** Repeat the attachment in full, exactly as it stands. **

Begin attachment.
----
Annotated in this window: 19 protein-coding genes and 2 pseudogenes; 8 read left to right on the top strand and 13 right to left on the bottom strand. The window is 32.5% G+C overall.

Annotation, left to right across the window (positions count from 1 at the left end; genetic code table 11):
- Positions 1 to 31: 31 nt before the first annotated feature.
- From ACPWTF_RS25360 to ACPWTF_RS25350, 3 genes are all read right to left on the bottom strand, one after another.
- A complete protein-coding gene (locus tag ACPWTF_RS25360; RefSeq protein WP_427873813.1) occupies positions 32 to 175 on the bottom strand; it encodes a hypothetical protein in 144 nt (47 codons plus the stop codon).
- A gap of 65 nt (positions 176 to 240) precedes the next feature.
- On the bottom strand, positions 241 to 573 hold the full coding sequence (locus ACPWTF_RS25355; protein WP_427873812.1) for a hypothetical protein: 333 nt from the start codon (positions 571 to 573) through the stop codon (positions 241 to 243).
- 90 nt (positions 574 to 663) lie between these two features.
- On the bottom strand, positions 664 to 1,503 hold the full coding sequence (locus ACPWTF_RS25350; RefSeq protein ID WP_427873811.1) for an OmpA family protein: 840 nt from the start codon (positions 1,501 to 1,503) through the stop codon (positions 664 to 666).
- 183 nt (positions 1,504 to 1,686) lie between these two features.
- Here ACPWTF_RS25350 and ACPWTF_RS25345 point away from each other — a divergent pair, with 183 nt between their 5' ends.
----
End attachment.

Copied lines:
Annotated in this window: 19 protein-coding genes and 2 pseudogenes; 8 read left to right on the top strand and 13 right to left on the bottom strand. The window is 32.5% G+C overall.

Annotation, left to right across the window (positions count from 1 at the left end; genetic code table 11):
- Positions 1 to 31: 31 nt before the first annotated feature.
- From ACPWTF_RS25360 to ACPWTF_RS25350, 3 genes are all read right to left on the bottom strand, one after another.
- A complete protein-coding gene (locus tag ACPWTF_RS25360; RefSeq protein WP_427873813.1) occupies positions 32 to 175 on the bottom strand; it encodes a hypothetical protein in 144 nt (47 codons plus the stop codon).
- A gap of 65 nt (positions 176 to 240) precedes the next feature.
- On the bottom strand, positions 241 to 573 hold the full coding sequence (locus ACPWTF_RS25355; protein WP_427873812.1) for a hypothetical protein: 333 nt from the start codon (positions 571 to 573) through the stop codon (positions 241 to 243).
- 90 nt (positions 574 to 663) lie between these two features.
- On the bottom strand, positions 664 to 1,503 hold the full coding sequence (locus ACPWTF_RS25350; RefSeq protein ID WP_427873811.1) for an OmpA family protein: 840 nt from the start codon (positions 1,501 to 1,503) through the stop codon (positions 664 to 666).
- 183 nt (positions 1,504 to 1,686) lie between these two features.
- Here ACPWTF_RS25350 and ACPWTF_RS25345 point away from each other — a divergent pair, with 183 nt between their 5' ends.